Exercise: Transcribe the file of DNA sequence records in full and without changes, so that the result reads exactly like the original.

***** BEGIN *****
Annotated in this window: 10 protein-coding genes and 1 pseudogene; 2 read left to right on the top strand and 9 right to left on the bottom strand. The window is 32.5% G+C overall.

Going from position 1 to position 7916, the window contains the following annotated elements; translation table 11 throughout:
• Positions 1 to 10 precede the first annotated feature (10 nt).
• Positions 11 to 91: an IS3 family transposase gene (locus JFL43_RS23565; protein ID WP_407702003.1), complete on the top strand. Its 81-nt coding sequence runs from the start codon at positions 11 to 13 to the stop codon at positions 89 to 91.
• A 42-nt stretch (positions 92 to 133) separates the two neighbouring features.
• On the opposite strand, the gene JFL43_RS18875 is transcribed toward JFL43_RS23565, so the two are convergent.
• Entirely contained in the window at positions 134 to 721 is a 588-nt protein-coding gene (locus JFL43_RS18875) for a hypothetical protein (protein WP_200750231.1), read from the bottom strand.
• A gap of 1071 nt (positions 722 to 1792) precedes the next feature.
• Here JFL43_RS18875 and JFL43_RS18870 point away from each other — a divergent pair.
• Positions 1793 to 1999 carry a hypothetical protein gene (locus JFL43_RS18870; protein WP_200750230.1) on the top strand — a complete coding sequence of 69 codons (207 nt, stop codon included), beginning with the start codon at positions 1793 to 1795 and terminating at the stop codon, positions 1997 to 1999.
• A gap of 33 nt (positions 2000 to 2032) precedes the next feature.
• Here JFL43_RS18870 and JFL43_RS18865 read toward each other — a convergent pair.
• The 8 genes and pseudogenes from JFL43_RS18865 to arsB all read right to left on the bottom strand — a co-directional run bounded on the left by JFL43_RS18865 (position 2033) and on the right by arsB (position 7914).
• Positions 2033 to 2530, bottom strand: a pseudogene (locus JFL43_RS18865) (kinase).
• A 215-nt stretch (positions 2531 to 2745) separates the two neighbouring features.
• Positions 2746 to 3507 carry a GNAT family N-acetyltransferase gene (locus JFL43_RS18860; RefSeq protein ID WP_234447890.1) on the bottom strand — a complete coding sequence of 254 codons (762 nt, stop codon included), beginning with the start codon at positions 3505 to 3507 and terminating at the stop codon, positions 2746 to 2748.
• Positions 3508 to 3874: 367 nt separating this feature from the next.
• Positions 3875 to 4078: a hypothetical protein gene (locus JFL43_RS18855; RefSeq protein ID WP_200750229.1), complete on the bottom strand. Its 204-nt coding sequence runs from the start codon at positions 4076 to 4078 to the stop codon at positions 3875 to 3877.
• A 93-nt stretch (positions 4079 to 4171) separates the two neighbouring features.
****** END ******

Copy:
Annotated in this window: 10 protein-coding genes and 1 pseudogene; 2 read left to right on the top strand and 9 right to left on the bottom strand. The window is 32.5% G+C overall.

Going from position 1 to position 7916, the window contains the following annotated elements; translation table 11 throughout:
• Positions 1 to 10 precede the first annotated feature (10 nt).
• Positions 11 to 91: an IS3 family transposase gene (locus JFL43_RS23565; protein ID WP_407702003.1), complete on the top strand. Its 81-nt coding sequence runs from the start codon at positions 11 to 13 to the stop codon at positions 89 to 91.
• A 42-nt stretch (positions 92 to 133) separates the two neighbouring features.
• On the opposite strand, the gene JFL43_RS18875 is transcribed toward JFL43_RS23565, so the two are convergent.
• Entirely contained in the window at positions 134 to 721 is a 588-nt protein-coding gene (locus JFL43_RS18875) for a hypothetical protein (protein WP_200750231.1), read from the bottom strand.
• A gap of 1071 nt (positions 722 to 1792) precedes the next feature.
• Here JFL43_RS18875 and JFL43_RS18870 point away from each other — a divergent pair.
• Positions 1793 to 1999 carry a hypothetical protein gene (locus JFL43_RS18870; protein WP_200750230.1) on the top strand — a complete coding sequence of 69 codons (207 nt, stop codon included), beginning with the start codon at positions 1793 to 1795 and terminating at the stop codon, positions 1997 to 1999.
• A gap of 33 nt (positions 2000 to 2032) precedes the next feature.
• Here JFL43_RS18870 and JFL43_RS18865 read toward each other — a convergent pair.
• The 8 genes and pseudogenes from JFL43_RS18865 to arsB all read right to left on the bottom strand — a co-directional run bounded on the left by JFL43_RS18865 (position 2033) and on the right by arsB (position 7914).
• Positions 2033 to 2530, bottom strand: a pseudogene (locus JFL43_RS18865) (kinase).
• A 215-nt stretch (positions 2531 to 2745) separates the two neighbouring features.
• Positions 2746 to 3507 carry a GNAT family N-acetyltransferase gene (locus JFL43_RS18860; RefSeq protein ID WP_234447890.1) on the bottom strand — a complete coding sequence of 254 codons (762 nt, stop codon included), beginning with the start codon at positions 3505 to 3507 and terminating at the stop codon, positions 2746 to 2748.
• Positions 3508 to 3874: 367 nt separating this feature from the next.
• Positions 3875 to 4078: a hypothetical protein gene (locus JFL43_RS18855; RefSeq protein ID WP_200750229.1), complete on the bottom strand. Its 204-nt coding sequence runs from the start codon at positions 4076 to 4078 to the stop codon at positions 3875 to 3877.
• A 93-nt stretch (positions 4079 to 4171) separates the two neighbouring features.